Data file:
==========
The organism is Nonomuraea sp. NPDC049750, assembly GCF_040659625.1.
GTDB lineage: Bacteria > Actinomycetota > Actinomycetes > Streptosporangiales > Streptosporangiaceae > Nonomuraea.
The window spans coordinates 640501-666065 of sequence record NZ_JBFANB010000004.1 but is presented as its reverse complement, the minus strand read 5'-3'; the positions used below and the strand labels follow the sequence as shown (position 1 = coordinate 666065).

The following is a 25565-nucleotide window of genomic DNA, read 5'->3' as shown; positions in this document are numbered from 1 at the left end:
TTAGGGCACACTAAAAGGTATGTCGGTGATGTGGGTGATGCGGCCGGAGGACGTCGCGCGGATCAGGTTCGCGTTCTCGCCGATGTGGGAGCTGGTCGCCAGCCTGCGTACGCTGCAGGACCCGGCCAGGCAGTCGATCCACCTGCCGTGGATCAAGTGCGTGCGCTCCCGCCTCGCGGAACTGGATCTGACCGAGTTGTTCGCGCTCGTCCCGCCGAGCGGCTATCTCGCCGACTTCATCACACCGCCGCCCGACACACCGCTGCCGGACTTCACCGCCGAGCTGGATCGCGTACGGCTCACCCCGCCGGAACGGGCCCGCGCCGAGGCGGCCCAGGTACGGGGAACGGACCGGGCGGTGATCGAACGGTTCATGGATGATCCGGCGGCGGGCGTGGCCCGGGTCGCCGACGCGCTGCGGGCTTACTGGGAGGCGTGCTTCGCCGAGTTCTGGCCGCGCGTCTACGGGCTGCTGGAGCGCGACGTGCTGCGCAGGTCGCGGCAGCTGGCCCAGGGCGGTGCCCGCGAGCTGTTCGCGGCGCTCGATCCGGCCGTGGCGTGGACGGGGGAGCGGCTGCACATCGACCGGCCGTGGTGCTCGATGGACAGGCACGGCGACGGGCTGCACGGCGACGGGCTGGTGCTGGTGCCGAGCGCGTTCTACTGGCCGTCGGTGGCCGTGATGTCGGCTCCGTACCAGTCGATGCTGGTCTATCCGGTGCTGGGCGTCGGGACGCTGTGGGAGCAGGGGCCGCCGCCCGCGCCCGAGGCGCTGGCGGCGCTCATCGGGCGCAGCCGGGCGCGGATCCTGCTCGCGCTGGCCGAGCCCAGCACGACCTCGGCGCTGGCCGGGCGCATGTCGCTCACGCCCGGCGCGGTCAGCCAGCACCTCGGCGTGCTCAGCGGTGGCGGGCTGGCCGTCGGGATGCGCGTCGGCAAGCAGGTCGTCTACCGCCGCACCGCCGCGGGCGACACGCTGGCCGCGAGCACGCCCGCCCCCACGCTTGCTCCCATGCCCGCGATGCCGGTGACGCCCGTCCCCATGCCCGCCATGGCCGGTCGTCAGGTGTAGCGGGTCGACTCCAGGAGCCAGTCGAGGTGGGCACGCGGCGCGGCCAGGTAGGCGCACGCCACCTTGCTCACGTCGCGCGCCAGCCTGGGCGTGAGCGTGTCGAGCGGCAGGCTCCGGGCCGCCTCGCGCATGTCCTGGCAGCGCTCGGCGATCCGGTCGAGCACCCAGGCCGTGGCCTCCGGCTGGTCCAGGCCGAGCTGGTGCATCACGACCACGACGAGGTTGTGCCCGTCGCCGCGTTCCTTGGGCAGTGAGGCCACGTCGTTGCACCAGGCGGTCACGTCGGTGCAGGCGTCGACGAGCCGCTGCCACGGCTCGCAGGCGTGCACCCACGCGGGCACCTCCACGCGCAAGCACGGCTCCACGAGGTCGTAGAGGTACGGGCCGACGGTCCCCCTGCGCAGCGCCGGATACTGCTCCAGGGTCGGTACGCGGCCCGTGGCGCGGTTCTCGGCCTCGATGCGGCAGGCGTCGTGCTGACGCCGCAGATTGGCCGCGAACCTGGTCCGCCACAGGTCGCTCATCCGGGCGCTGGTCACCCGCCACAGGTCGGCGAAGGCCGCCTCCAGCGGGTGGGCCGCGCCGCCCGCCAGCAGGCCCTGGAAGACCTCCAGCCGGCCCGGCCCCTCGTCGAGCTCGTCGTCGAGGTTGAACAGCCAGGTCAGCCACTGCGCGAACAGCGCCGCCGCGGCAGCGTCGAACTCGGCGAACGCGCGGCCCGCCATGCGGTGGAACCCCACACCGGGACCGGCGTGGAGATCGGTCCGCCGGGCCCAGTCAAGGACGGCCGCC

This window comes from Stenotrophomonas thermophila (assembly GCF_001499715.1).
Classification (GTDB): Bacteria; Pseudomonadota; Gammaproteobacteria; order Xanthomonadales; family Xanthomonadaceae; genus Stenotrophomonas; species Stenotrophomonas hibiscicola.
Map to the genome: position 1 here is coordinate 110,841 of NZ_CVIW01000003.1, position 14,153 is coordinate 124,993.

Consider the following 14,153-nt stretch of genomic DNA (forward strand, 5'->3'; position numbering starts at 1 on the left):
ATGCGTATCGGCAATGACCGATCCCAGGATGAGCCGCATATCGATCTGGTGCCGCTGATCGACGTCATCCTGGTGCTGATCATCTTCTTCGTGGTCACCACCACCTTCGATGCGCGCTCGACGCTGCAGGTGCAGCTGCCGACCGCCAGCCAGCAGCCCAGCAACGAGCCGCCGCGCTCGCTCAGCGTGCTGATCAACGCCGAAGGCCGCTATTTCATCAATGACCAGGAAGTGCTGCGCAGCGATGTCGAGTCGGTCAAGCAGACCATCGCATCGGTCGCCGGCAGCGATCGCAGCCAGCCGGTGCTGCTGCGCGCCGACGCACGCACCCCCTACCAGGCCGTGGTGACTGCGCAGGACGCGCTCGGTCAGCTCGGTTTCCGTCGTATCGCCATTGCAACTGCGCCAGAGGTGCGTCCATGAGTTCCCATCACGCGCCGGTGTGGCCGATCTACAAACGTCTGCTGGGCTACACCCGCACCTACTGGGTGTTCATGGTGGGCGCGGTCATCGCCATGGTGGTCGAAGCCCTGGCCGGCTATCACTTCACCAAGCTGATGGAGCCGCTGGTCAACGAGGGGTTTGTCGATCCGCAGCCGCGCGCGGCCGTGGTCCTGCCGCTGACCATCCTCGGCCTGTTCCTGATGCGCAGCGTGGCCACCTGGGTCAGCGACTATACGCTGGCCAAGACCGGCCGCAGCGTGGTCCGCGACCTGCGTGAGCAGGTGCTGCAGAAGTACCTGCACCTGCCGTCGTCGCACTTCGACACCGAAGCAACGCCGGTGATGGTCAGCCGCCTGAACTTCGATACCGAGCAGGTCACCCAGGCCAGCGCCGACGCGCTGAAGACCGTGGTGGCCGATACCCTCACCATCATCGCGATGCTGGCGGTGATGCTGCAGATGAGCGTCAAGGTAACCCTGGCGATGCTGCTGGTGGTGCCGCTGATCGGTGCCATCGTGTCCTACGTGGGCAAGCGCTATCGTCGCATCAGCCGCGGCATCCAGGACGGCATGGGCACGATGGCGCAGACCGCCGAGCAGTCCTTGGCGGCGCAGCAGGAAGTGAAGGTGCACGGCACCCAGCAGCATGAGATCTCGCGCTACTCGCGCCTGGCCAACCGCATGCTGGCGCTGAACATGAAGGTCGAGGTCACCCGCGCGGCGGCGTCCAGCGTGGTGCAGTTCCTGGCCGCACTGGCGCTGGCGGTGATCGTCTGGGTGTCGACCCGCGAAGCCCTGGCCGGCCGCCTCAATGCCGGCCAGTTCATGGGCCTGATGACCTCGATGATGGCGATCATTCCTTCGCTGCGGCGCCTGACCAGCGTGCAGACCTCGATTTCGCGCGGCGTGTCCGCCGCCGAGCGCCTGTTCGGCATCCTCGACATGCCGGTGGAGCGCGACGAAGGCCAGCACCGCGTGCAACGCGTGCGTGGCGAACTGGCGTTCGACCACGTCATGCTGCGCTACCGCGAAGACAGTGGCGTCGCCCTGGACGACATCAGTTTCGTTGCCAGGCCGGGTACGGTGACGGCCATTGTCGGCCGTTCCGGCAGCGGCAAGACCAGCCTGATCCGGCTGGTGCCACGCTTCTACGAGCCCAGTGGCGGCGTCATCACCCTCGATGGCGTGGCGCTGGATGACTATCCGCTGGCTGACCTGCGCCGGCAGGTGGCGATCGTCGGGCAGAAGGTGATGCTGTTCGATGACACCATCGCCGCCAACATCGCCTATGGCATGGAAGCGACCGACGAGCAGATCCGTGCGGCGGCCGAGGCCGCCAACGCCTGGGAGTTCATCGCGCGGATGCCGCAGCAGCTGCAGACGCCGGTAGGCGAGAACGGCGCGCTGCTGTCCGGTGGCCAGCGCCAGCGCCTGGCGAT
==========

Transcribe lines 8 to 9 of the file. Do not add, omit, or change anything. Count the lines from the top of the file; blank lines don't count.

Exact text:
Map to the genome: position 1 here is coordinate 110,841 of NZ_CVIW01000003.1, position 14,153 is coordinate 124,993.

Consider the following 14,153-nt stretch of genomic DNA (forward strand, 5'->3'; position numbering starts at 1 on the left):